There are 3 types of trains described on the schedule.
Local: One of these runs every hour. This will stop at all the stations along the route. This one takes 1h 30m to complete the full route from SF to San Jose (or the other way around).
Limited-stop: There are a few of these during rush hours. This one skips some of the stations. This one shaves 15 mins from the Local and finishes the full route in 1h 15m.
Baby Bullet: There are a few of these during rush hours. This one skips more stations than Limited-Stop. This one shaves 15 mins from the Limited-Stop and finishes the full route in 1h.
All Caltrain carriages are double-storey, like double-decker buses. Seating is comfortable. I saw that most office folks make work calls or work on their laptops on the ride.
You can take your bicycle on the Caltrain. There are 2 cars with bike racks inside where you can fasten your bike.
The entire line is broken into 4 stages. Your ticket price will depend on how may stages your route from source to destination spans.
To ride the Caltrain you can buy tickets, passes or use your Clipper card.
If you use the Clipper card, remember to tap both before you board at the source and after you get down at your destination. There are Clipper card tap stations along the platform at all stations except SF, where they are inside the station.
Accessibility: SF station is 20 mins walk from the financial district. You might be able to find MUNI or railcar stops closer. For the rest of the stations, accessibility can be a hit or miss. There might be VTA buses or train stations near the Caltrain station. Else you will need to take Uber or have family/friend drop you off or pick you up.
There are no toilets at any of the stations, except SF. The SF toilet is super-dirty and super-smelly, and seems to be used mostly by homeless folks.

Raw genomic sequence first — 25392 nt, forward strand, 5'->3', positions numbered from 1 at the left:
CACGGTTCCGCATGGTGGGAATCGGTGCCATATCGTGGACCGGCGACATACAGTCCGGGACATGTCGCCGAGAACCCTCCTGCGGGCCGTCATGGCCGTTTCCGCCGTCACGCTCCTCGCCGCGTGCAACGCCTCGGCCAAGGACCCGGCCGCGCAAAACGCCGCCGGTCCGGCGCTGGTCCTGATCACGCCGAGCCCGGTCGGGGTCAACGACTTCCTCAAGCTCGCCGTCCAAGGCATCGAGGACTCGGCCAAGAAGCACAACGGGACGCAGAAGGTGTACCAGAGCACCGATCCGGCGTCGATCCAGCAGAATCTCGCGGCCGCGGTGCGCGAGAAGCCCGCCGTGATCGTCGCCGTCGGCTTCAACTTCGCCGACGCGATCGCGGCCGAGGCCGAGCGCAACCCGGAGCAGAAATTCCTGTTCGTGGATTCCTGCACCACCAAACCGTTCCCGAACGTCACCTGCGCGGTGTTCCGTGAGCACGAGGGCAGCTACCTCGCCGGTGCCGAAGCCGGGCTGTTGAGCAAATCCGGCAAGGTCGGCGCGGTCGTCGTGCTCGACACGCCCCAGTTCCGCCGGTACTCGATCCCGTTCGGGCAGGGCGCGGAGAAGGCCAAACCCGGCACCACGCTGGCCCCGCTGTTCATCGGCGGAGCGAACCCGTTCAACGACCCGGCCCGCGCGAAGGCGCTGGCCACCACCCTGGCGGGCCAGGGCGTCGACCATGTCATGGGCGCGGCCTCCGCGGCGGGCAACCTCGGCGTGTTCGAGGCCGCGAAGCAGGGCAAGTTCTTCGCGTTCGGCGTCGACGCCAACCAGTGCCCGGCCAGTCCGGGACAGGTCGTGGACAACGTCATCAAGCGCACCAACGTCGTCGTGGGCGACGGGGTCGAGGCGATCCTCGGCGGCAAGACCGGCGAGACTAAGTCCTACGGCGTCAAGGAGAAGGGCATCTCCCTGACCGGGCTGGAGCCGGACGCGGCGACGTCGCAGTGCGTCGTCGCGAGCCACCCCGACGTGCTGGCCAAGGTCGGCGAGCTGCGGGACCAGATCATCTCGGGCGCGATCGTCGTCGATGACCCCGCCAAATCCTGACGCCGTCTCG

If it is raining or sunny, there is no shelter or overhead cover on the platforms at almost all stations, except SF.
The displays on the platforms at the stations show time and status of two upcoming trains.
A ticket checker will do a round checking tickets on each ride. If you did not buy the right ticket, you will get a notice of violation and fined $90 or so. I saw this happen to a tourist who had mistakenly bought a single-stage ticket and was traveling across multiple stages.
The ride is comfy. For occasional visits to SF for single folks, couples or friends, Caltrain seems better than being stuck on slow-moving 101 in a car, dealing with traffic entering SF and then finding and paying for parking. For families with kids, Caltrain is difficult because I didn’t see much parking for cars near Caltrain stations and also young kids need a child seat if you take Uber.
A divorced mom Yasuko and her daughter Misato are harassed by her ex-husband, they knock him down and kill him in a fit of anger. A math genius neighbor Ishigami, who has a secret crush on the mom, steps in to help the conceal the murder. The body of the ex appears beside a faraway riverside the next day with the face smashed in and fingerprints burnt off. The police are clueless until a physics genius Yukawa takes interest in the case. What follows is a brilliant chess game, for every hole that Yukawa uncovers it turns out that Ishigami had already planned for it way back when he concealed the murder. How did he do it?
When an amateur attempts to conceal something, the more complex he makes his camouflage, the deeper the grave he digs for himself. But not so a genius. The genius does something far simpler, yet something no normal person would even dream of, the last thing a normal person would think of doing. And from this simplicity, immense complexity is created.
As the reader, the only thing you know more than the police is the true identity of the victim and the culprits. Ishigami’s game is top notch, having thought of every possible loophole ahead of time. As the reader and the police discover one weakness after another, we are only shocked to discover that it was expected to be discovered and cannot understand how he did it. Higashino builds such a watertight plot that I could not figure out anything until the moment he would choose to show his move. What results is a nail-biting experience. Two final puzzle pieces late into the novel finally let us understand Ishigami’s genius and maniac nature. The first piece is gory and was something I had been suspecting all along. But the second piece was pure genius and turns your entire hypothesis upside down. A story that is no less than a brilliant magic act.